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Scottsboro Superintendent addressed measures being taken to protect staff and students

Scottsboro Junior High School

Reyes addressed five ways Scottsboro schools are making sure students are safe.

Posted: Feb. 27, 2018 3:10 PM
Updated: Feb. 27, 2018 3:17 PM

Scottsboro City School Superintendent Dr. Jose Reyes said in a Facebook post, "I am not in favor of arming all of our teachers on campus. I believe there is a better way." 

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Reyes addressed five ways Scottsboro schools are making sure students are safe and upgrades coming in the future.  

School systems are required to do one Code Red Drill (lock-down) per a semester.

"We go beyond that and perform a Code Red Drill once a month," said Reyes. "These drills are held at different times of the day in order to be prepared regardless of when an unforeseen event could occur." 

Scottsboro schools are assigned two School Resource Officers (SROs) which are assigned to the Junior High and High School. 

There are no full time SROs at the elementary schools however, "our SROs do visit the elementary schools during the week," said Reyes. 

All exterior doors are locked at each school except for the main entrance. 

"This will change over the coming weeks as you will see our school equipped with a secure access door at the main entrance," said Reyes. "These doors will operate on a 'buzz in' system such that visitors will have to be given access to the building by school personnel."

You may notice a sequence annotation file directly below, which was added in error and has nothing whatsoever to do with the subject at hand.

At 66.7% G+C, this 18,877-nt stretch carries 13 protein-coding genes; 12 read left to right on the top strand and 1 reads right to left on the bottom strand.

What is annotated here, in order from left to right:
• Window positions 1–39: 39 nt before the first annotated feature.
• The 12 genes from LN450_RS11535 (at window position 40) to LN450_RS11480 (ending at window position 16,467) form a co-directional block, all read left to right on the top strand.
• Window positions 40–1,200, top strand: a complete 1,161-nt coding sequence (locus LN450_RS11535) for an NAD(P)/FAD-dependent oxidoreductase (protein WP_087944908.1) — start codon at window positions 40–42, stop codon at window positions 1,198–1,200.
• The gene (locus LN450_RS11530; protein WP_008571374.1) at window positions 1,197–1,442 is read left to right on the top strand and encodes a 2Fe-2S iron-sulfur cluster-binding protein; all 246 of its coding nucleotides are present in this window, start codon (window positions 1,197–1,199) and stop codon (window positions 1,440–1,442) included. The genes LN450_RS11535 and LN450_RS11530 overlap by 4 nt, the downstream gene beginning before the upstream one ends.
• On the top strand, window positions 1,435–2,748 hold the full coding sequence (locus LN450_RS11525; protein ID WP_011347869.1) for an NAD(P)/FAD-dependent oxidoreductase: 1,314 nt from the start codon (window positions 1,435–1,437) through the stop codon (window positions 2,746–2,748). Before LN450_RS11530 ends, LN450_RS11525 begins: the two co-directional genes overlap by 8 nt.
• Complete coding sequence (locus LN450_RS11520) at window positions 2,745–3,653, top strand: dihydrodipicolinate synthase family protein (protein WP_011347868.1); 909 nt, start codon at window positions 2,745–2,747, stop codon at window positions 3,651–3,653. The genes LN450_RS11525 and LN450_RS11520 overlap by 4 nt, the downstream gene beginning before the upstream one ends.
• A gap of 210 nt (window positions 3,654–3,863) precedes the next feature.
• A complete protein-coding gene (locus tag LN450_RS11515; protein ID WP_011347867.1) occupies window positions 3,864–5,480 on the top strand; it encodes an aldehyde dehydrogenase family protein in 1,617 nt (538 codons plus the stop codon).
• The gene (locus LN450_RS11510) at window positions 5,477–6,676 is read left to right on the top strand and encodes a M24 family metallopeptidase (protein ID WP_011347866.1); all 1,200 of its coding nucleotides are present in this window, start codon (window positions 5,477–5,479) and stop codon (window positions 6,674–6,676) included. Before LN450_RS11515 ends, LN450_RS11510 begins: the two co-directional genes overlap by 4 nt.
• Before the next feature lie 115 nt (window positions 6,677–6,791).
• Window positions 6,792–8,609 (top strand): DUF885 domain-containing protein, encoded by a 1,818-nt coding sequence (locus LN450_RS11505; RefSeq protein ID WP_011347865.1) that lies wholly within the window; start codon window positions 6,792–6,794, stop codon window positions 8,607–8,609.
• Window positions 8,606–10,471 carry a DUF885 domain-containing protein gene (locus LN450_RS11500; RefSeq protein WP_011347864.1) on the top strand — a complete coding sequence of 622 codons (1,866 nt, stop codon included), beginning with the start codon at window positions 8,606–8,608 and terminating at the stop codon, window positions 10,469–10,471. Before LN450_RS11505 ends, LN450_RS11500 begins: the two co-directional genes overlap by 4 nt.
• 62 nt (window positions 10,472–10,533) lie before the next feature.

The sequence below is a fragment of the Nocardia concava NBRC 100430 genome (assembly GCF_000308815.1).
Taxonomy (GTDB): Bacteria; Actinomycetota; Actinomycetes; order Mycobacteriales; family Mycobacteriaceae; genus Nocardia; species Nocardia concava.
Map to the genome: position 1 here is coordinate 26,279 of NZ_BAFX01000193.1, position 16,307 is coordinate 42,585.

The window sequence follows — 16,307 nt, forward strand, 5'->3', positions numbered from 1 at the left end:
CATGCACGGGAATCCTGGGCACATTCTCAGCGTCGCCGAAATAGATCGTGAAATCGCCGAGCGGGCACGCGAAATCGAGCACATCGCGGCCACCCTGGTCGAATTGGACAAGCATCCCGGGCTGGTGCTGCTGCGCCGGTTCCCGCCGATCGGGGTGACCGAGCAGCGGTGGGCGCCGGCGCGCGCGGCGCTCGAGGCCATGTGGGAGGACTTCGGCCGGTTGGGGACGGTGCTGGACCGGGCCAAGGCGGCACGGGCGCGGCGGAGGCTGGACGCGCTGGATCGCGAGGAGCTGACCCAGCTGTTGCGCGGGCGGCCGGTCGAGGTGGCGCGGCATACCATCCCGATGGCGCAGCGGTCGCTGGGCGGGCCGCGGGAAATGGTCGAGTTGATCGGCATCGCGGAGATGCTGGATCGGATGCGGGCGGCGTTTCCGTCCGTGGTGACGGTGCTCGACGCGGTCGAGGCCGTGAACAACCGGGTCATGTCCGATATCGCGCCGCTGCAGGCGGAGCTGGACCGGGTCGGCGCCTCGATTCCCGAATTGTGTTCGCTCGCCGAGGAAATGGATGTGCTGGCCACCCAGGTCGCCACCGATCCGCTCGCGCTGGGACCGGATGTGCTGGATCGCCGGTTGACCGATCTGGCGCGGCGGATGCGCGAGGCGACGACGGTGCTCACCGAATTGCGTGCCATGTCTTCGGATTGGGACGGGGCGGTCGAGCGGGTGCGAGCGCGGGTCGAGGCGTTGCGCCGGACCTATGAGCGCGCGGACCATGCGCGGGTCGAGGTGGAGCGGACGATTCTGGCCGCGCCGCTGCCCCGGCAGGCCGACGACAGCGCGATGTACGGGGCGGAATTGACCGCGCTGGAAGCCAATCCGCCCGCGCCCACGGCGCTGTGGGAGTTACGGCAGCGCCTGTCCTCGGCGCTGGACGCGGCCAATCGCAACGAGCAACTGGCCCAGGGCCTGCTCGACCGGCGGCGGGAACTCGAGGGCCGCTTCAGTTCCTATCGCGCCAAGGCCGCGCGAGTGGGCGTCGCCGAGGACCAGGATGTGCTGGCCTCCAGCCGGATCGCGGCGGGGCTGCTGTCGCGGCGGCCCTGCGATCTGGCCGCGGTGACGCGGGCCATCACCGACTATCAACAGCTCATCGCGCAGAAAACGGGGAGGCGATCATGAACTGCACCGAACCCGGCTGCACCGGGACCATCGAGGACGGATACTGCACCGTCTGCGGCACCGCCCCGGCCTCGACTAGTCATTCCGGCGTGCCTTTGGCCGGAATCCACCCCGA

Scottsboro schools are equipped with hundreds of cameras that are monitored in real time, said Reyes. 

Currently Scottsboro schools have a meeting at the beginning of each year for staff to thoroughly go over the school's safety plan to ensure that action plans are followed and updated. 

"We are in the process of additional training in conjunction with local law enforcement during our scheduled professional day," said Reyes. 

Reyes encourages parents, staff, and students to contact him or other school administrators if anyone is aware of any issues that could potentially affect the safety of the schools and students. 

"The more we know, the better able we are to provide as safe an environment as possible," said Reyes. 

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